J Health Polit Policy Law (2012) 37 (3): 469–512.
Published: 01 June 2012
... economic and political factors, is associated with adopting wage pass-through (WPT) policies, which direct a portion of Medicaid reimbursement or its increase toward nursing home staff in an effort to reduce staff turnover, thereby increasing efficiency and the quality of care provided. Contrary...
J Health Polit Policy Law (1976) 1 (1): 85–111.
Published: 01 February 1976
... to recruit to the staff social activists taken to be representative of the community (although they might not be), promising opportunities for upward mobility. They also tended to adopt conciliatory administrative styles in keeping with their experimental non-elitist orientations. These tendencies...
J Health Polit Policy Law (2022) 47 (4): 497–518.
Published: 01 August 2022
... state agencies, providers, and managed care organizations. Findings: Policy makers expanded substance use treatment in response to “fragmented” care systems and unsustainable funding streams. Medicaid staff had mixed preferences for implementing new benefits via 1115 waivers or state plan amendments...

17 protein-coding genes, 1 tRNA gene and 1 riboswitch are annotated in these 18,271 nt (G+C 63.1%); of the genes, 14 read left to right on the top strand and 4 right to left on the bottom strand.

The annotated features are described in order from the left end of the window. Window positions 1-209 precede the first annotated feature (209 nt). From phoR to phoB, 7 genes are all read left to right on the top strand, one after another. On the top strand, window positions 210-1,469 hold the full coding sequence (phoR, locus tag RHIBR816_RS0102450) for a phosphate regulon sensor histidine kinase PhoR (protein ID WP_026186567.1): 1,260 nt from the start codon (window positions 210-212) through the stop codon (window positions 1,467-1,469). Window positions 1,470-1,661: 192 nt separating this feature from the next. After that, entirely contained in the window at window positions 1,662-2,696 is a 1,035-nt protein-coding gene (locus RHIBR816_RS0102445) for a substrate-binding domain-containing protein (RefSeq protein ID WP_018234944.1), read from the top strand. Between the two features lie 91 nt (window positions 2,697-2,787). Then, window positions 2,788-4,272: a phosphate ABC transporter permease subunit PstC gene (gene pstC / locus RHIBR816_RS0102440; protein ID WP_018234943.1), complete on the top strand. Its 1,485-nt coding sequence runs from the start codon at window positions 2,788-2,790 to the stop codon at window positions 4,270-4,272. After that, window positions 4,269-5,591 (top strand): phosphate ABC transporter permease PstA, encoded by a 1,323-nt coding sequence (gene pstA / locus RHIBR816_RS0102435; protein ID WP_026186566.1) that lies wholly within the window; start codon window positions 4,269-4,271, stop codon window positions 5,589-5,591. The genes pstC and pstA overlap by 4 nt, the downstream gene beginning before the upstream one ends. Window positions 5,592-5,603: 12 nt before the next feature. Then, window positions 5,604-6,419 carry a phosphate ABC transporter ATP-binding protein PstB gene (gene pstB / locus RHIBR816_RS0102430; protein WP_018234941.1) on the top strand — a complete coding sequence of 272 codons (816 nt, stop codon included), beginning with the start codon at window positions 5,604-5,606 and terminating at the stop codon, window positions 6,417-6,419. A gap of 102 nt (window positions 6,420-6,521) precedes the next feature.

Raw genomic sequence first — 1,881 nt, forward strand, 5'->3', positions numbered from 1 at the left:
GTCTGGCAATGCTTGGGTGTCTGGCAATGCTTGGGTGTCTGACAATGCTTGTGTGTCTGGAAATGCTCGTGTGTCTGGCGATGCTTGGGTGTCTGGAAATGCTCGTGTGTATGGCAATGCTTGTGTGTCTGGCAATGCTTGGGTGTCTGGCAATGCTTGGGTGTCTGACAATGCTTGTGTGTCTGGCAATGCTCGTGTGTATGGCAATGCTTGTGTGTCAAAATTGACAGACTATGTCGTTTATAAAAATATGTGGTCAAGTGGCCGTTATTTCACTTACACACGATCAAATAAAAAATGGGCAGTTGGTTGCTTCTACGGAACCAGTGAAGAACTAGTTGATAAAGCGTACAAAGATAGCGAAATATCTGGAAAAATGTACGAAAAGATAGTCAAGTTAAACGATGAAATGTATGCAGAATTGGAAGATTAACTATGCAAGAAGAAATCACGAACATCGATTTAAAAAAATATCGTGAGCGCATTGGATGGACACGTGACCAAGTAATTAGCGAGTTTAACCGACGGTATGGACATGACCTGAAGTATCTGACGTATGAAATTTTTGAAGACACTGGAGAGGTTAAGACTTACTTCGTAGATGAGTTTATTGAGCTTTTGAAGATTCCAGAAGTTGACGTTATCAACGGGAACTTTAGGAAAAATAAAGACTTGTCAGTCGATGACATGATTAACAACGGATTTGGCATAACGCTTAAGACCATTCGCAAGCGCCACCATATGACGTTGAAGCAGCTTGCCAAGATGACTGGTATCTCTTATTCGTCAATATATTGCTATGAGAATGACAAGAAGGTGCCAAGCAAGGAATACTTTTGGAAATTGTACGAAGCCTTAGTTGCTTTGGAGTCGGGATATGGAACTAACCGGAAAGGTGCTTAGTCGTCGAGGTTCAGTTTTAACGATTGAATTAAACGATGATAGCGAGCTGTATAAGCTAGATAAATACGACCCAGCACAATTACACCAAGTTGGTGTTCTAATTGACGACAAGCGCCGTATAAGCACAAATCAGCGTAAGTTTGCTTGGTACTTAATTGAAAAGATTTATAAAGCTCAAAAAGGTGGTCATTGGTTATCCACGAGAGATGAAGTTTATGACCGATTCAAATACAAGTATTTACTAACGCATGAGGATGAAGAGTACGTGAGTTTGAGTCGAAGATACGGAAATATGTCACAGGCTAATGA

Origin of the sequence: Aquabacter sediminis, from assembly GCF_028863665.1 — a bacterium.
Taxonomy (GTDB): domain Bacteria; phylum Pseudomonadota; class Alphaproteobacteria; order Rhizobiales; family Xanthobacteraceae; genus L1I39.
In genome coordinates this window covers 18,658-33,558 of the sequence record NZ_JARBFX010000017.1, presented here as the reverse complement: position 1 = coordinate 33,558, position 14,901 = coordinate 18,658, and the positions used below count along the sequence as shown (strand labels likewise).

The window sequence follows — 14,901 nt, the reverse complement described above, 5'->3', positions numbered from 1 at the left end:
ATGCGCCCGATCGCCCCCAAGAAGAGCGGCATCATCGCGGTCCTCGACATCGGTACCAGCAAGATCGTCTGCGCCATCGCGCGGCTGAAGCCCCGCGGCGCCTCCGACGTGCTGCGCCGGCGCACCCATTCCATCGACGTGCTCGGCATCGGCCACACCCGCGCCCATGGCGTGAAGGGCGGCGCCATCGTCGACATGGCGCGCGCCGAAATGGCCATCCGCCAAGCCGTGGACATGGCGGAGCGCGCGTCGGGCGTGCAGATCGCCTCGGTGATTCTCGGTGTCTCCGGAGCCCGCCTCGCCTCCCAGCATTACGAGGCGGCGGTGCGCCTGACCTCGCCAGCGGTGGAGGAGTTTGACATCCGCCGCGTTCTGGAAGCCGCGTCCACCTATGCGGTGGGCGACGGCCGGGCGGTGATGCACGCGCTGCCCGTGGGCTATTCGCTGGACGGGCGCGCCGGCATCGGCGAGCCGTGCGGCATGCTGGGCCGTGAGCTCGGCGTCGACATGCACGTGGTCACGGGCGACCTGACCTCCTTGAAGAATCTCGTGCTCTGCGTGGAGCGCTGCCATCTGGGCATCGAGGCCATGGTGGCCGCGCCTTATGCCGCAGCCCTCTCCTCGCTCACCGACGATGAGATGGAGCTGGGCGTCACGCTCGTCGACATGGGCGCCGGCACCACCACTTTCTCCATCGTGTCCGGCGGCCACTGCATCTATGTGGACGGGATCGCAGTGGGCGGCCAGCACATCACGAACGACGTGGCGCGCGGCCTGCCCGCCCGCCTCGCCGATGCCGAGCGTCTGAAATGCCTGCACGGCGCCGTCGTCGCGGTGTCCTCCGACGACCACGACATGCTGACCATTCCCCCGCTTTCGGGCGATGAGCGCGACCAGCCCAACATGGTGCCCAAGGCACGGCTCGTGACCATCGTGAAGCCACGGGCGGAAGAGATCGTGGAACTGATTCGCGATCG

J Health Polit Policy Law (1999) 24 (1): 1–26.
Published: 01 February 1999
... providing Medicaid managed care services, including state Medicaid officials, health benefit counselor staff (enrollment brokers), managed care plan (HMO) staff, and consumer advocates. The training addressed the core issue in health literacy: the mismatch between the low literacy skills of the target...
J Health Polit Policy Law (1986) 11 (2): 297–303.
Published: 01 April 1986
... controversial cases will be shared with various publics. What follows is a summary of the conferees' views about what physicians and hospital staff should consider in establishing policies for their institutions. Copyright © 1986 by Duke University Press 1986 Treating Handicapped Newborns: Suggestions...
J Health Polit Policy Law (1994) 19 (1): 91–106.
Published: 01 February 1994
... to get funding. But imposing this methodology encourages agencies to use research staffs more to defend against the budget office than to help create effective programs, creates differences between the expectations of government and the public, and fosters the overrepresentation of particular interests...
J Health Polit Policy Law (2013) 38 (4): 709–733.
Published: 01 August 2013